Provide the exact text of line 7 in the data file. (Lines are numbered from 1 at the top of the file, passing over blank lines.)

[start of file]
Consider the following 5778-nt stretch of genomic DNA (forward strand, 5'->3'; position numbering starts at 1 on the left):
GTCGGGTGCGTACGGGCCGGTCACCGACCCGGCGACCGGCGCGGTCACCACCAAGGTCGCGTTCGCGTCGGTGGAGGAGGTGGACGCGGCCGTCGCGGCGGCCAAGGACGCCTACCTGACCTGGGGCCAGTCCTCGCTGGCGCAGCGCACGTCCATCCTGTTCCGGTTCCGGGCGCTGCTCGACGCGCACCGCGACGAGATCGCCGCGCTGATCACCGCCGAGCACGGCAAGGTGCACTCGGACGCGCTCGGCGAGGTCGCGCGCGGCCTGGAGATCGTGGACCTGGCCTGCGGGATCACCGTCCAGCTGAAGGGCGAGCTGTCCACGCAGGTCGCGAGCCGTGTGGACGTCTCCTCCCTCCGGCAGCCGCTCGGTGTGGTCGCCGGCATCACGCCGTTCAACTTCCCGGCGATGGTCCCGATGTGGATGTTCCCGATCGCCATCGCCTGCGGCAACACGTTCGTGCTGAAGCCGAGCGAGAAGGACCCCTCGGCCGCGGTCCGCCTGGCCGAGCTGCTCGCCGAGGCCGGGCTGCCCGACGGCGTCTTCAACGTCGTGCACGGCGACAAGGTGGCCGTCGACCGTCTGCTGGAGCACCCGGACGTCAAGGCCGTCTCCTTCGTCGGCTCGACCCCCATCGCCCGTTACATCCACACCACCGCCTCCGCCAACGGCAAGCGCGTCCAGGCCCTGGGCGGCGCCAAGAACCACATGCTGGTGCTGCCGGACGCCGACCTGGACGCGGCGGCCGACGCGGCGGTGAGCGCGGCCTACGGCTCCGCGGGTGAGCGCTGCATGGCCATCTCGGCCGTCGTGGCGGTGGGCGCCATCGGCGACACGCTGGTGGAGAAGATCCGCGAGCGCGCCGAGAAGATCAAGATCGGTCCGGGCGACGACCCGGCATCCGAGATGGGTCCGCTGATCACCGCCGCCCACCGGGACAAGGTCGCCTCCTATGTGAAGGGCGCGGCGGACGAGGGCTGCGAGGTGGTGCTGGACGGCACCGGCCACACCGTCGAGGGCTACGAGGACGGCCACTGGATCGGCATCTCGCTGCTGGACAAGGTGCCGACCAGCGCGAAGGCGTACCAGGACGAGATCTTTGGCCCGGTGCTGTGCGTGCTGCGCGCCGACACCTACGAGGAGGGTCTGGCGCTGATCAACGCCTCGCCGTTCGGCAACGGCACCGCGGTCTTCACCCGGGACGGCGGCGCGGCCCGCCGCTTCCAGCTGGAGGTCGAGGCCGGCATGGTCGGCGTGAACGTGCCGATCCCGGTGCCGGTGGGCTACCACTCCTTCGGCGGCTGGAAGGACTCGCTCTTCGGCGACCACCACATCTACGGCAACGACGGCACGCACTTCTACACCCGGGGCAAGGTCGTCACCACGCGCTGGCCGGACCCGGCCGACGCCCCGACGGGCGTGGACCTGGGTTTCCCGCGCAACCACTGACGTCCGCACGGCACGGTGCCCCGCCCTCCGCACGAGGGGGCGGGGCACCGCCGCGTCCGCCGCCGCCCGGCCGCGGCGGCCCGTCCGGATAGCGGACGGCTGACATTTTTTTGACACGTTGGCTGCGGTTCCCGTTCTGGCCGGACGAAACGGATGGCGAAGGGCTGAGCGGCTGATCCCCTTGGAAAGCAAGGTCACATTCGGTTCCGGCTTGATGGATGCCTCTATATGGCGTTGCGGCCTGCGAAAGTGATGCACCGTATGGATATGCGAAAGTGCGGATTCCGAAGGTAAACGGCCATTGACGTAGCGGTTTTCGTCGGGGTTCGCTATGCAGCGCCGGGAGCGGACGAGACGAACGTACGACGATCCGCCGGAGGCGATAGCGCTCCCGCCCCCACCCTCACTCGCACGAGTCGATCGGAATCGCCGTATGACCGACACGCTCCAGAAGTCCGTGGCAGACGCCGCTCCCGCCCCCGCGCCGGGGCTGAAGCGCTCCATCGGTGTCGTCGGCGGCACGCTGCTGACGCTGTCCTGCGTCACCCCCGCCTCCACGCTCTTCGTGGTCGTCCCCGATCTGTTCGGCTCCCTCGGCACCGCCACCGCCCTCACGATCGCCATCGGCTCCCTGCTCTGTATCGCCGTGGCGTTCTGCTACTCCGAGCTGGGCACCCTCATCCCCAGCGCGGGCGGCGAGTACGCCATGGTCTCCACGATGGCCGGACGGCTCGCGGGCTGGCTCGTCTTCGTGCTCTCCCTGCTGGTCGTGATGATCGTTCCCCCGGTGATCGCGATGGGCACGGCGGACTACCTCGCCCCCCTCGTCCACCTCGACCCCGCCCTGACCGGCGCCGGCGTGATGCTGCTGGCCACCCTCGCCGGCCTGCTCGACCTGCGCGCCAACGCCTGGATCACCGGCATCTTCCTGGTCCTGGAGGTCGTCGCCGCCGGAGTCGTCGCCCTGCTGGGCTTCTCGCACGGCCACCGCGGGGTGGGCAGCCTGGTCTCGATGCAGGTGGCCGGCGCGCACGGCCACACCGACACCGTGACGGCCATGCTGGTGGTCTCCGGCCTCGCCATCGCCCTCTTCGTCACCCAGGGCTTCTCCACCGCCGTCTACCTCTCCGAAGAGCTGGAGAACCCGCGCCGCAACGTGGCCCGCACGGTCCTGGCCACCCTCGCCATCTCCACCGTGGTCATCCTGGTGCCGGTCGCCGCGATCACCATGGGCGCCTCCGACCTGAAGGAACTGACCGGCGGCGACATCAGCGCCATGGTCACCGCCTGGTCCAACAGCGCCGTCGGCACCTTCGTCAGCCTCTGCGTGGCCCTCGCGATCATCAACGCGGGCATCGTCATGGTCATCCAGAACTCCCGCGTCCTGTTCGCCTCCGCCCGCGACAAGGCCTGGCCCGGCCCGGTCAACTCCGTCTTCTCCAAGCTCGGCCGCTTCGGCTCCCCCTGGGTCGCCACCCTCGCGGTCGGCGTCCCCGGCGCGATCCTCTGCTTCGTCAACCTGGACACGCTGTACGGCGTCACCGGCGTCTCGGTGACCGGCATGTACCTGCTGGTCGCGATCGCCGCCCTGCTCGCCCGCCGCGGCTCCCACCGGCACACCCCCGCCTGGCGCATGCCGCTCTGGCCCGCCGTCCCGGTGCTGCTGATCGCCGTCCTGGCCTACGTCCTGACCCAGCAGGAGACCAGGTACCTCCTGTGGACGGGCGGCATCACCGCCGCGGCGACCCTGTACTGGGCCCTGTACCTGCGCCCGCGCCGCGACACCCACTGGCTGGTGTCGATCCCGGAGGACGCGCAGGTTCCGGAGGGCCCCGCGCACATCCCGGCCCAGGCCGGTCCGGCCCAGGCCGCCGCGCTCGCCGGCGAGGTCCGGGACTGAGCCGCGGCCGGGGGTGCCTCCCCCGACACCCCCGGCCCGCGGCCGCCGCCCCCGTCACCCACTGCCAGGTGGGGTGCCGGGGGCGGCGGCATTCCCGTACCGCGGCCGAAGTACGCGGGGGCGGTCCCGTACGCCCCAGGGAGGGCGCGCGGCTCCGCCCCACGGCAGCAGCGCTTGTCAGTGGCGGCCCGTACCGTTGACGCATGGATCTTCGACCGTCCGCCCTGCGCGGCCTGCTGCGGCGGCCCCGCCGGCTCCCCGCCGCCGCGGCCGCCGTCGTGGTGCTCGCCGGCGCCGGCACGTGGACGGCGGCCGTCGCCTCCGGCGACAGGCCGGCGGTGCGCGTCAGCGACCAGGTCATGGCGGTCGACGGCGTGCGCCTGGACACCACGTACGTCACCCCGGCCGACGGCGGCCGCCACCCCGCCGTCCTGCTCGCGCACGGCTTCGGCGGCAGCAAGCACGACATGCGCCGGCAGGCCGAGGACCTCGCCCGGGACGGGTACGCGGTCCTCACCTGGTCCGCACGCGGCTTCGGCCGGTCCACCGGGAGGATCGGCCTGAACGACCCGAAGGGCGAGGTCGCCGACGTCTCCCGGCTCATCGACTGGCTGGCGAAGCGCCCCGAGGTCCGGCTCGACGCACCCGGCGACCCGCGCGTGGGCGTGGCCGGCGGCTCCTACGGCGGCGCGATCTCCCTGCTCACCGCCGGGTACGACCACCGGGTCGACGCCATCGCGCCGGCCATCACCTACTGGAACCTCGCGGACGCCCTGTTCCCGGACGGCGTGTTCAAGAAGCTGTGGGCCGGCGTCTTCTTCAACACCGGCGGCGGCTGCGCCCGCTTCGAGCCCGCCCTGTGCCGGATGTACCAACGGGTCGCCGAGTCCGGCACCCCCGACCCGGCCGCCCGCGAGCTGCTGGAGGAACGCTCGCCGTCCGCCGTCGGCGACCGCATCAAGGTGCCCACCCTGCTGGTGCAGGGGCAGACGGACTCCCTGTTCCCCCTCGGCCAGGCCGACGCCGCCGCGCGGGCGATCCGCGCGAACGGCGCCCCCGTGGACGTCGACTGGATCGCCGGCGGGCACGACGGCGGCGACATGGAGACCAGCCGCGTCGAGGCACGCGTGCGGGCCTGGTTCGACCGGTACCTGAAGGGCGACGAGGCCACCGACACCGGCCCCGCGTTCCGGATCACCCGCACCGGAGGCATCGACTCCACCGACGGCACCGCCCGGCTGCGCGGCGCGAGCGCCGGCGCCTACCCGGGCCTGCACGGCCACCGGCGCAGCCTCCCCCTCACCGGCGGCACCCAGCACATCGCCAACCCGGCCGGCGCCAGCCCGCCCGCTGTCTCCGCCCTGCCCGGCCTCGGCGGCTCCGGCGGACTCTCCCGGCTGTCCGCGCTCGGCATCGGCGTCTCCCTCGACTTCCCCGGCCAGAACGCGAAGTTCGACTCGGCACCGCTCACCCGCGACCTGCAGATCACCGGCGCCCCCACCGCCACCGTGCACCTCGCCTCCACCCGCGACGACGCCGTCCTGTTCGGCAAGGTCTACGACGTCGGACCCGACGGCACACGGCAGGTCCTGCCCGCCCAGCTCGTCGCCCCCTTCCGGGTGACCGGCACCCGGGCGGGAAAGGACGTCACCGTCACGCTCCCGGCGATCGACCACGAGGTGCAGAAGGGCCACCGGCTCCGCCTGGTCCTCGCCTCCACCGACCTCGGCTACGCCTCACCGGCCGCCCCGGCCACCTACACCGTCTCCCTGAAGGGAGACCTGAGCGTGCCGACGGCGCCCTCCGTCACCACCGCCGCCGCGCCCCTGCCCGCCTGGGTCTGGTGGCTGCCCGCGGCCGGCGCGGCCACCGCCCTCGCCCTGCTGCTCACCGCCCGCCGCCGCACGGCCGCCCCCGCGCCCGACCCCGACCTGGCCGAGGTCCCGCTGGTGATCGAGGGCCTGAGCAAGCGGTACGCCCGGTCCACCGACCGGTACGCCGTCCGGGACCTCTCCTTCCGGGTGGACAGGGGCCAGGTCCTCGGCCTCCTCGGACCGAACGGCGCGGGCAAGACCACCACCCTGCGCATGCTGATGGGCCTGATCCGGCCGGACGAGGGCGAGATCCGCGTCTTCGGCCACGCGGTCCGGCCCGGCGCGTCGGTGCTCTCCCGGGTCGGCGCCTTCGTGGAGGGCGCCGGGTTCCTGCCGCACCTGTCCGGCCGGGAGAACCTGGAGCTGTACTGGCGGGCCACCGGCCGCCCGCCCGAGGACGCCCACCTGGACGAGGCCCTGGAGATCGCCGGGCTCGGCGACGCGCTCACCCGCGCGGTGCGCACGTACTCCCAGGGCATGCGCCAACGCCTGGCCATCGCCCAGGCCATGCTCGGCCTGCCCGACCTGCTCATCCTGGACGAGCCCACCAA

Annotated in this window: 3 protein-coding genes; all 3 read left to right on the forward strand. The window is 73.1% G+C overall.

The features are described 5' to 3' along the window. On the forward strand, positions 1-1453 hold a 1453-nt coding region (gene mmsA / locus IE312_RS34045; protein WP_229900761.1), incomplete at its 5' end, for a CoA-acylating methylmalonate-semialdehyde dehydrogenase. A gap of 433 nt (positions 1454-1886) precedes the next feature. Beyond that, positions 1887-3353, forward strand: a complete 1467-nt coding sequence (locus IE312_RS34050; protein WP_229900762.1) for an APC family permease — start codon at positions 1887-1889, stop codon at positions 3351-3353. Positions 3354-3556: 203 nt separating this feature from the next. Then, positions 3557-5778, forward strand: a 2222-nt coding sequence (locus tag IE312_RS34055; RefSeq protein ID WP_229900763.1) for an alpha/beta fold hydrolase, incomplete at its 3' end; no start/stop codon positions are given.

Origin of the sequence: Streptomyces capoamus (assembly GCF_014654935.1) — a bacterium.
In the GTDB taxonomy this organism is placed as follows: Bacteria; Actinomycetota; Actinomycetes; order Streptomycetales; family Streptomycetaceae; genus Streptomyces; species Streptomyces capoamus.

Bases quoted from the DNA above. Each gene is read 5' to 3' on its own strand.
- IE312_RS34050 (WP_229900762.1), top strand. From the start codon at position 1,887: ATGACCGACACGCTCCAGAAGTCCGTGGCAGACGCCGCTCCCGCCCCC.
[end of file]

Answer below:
Bases quoted from the DNA above. Each gene is read 5' to 3' on its own strand.